Kathmandu, May 13
Lawmakers representing the main opposition Nepali Congress today criticised the government for registering the Nepal Media Council Bill, saying the bill’s provisions were aimed at curtailing press freedom.
NC lawmakers, speaking during the pre-budget discussion in both the houses — the House of Representatives and the National Assembly — said the government was trying to control media through laws that violated the constitution.
In the National Assembly, Nepali Congress lawmaker Badri Pandey said the government was trying to control media as was the case during absolute monarchy. “The government is trying to control not only media, but also the National Human Right Commission by relegating it to a department of the Office of Attorney General,” he said.
NC lawmaker in the House of Representatives Minendra Rijal, who is also a former minister of communications and information technology, said the media council bill was meant to curtail press freedom.
Another NC lawmaker Devendra Raj Kandel told the lower House that the government was trying to tame mediapersons and human rights activists.
Meanwhile, a team led by Chairperson of the Federation of Nepali Journalists Govinda Acharya today submitted copies of a memorandum to Speaker Krishna Bahadur Mahara and National Assembly Chairperson Ganesh Prasad Timilsina highlighting restrictive provisions of the National Media Council Bill that the government registered in the upper House a few days ago.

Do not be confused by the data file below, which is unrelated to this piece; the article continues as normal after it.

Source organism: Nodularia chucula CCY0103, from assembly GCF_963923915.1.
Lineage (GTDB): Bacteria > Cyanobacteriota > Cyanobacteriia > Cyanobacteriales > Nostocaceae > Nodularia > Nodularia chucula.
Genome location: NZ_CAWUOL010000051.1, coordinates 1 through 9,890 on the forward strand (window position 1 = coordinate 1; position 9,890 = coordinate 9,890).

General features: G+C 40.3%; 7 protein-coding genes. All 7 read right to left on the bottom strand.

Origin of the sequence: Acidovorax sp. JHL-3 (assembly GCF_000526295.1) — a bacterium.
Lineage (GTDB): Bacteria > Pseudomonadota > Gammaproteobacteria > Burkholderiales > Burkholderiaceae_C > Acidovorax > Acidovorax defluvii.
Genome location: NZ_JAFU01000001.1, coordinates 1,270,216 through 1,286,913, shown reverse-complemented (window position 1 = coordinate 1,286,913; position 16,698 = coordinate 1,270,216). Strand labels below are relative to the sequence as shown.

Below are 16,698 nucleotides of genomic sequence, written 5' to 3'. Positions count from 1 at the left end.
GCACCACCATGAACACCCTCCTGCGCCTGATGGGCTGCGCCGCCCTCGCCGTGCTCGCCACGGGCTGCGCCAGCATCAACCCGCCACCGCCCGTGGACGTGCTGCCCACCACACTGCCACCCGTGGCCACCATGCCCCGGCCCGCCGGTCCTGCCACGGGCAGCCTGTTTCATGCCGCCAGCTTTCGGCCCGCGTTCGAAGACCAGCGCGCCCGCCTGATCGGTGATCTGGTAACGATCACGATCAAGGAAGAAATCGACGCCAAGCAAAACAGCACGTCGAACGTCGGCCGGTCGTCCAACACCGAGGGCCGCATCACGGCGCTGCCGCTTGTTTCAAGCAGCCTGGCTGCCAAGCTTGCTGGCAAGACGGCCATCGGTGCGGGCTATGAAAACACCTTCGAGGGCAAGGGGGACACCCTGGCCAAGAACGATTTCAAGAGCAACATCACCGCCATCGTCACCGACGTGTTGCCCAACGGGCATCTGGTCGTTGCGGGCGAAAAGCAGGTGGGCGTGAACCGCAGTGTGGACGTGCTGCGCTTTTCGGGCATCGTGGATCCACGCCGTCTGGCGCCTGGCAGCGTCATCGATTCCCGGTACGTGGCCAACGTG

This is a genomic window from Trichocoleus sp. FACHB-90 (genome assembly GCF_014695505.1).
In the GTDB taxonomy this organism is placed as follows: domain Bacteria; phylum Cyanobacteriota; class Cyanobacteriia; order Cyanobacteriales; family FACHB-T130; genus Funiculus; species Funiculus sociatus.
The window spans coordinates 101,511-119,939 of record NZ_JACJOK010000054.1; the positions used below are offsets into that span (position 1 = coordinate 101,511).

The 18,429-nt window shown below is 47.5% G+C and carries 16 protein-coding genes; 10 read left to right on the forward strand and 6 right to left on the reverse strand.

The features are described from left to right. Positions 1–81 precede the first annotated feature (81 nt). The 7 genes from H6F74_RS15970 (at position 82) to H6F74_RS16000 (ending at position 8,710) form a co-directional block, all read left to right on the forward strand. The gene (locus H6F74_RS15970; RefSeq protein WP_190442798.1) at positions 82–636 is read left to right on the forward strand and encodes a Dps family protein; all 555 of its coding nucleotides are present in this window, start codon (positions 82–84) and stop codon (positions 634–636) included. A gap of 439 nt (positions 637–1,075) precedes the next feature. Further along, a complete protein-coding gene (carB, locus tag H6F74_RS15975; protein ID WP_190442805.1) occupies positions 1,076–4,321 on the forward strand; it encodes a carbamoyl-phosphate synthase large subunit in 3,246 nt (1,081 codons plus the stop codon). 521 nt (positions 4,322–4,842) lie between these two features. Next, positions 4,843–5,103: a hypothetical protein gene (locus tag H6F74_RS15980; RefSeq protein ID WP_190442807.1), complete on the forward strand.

Journalists’ umbrella body stated in its memorandum that the provisions of Media Council Bill were aimed at curtailing press freedom.
The FNJ, the largest umbrella body of journalists in Nepal, requested the speaker and the NA chairperson to use their clout to withdraw the bill from the Parliament.
The FNJ team met Mahara at his official residence in Baluwatar in the morning and Timilsina at his office in Singha Durbar in the afternoon. The memorandum stated that the bill proposed harsh punishment against media professionals and the press. The FNJ also stated that the bill’s provisions were in contravention of the constitution which guarantees full press freedom. The journalists’ umbrella body stated that the government should withdraw the bill and re-register it after modifying its provisions.
During his meeting with Mahara, Acharya said the government didn’t consult any stakeholders before registering the bill in the upper House.
Mahara told the FNJ that once the bill was tabled in the lower House, he would tell the concerned panel to consult stakeholders regarding the bill’s provisions. He also told the FNJ team to talk to the minister of communications and information technology about the bill’s provisions rather than protesting against the bill.
Timilsina, on the other hand, told the FNJ team that since the bill followed due process, it would be difficult for the NA to return the bill. “But I assure you that when relevant panel will discuss the bill, it will consult all the stakeholders, including the FNJ,” he said. He added that the FNJ could express its dissatisfaction then and the House would amend the provisions that were against the media and press freedom.
A version of this article appears in print on May 14, 0219 of The Himalayan Times.